Sample sizes and wager sizes

The most difficult task Brady and I face is not figuring out what to bet but figuring out how much to bet.  While the question of “how much to wager” was definitively settled in 1956 by J. L. Kelly Jr, the so-called “Kelly criterion” suffers from drawbacks that make it difficult to implement in practice.  In our case, the most painful of these is that the edge of a wager is very rarely known with any certainty in advance.

Assume for a moment that our spread wagers have 0% edge; our wagers are effectively a coin toss.  Even if we made 100 wagers per year (we don’t) our sample size is so small that we would have an extremely distorted impression of our edge.  Here I show multiple seasons worth of 100 such coin flips.

After season 1, we leave with the impression that we’re pretty unprofitable, losing 55% of our wagers:

We don’t feel any better about ourselves after two seasons:

And despite a nice run in season three, we still think we suck.

To really drive this point home, here’s what we think after a decade:

This simple demo illustrates two points 1) making decisions based on betting records is for fish, and 2) the wager sizing decision is damn near impossible because we can’t compute our edge with any reasonable confidence.

One thing we can do is take Kelly’s concept and apply it to the real world.  Our wager size should scale directly with the strength of the wager, and inversely with the odds.  My original thought process was to scale wagers exponentially with wager strength, but this would result in a handful of wagers totally dominating our performance.  A lucky (or unlucky) run from one team coupled with misappropriation in our power rankings could then result in a very large, very bad wager.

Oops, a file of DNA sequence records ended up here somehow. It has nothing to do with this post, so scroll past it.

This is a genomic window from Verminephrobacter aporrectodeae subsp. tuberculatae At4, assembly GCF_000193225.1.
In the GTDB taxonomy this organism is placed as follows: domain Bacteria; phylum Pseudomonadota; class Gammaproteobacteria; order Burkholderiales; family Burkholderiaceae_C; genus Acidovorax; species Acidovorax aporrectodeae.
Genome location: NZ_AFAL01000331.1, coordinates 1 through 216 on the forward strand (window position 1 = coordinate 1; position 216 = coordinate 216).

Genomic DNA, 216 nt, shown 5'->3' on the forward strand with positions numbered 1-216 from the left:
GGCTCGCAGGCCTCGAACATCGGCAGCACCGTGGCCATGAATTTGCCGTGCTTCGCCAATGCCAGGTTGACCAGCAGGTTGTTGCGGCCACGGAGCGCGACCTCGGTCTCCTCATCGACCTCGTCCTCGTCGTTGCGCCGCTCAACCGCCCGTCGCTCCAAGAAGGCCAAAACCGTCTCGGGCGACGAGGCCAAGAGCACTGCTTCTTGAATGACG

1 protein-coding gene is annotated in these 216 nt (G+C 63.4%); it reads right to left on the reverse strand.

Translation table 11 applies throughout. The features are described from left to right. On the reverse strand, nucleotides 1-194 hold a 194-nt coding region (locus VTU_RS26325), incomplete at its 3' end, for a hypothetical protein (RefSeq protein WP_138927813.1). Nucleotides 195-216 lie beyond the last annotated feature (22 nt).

At the same time, increasing wagers by only 1 unit at key thresholds seems too moderate.  High strength wagers are relatively uncommon, and if we have arrived at them “correctly,” that is, through a well-reasoned process, we should give those wagers more credit than just another unit.

As a reminder, “strength” refers to how many points above or below the consensus Las Vegas spread our model feels the wager should be in order to be “correctly” priced.

I’ve thus settled on the following figures for our wager sizing:

2.0 – 2.9 strength: 1 unit

3.0 – 3.9 strength: 1 unit

4.0 – 4.9 strength: 2 units

5.0 – 5.9 strength: 3 units

6.0 – 6.9 strength: 5 units

Wagers of 7+ points in strength would be exceedingly rare, so I will leave any such instances to our best judgement should the situation arise.  Most likely such a strength would come only from external circumstances/ events, for ex, injuries, sickness, coaching changes, etc. etc.

Starting with wagers at 2pts of strength should have us betting approximately 1/3 of games throughout a season.

The observant among you will notice that this sizing progression is a Fibonacci sequence, and while it holds many uncanny properties, I choose it specifically because the size of each successive wager equals the combined value of the two wagers before it.

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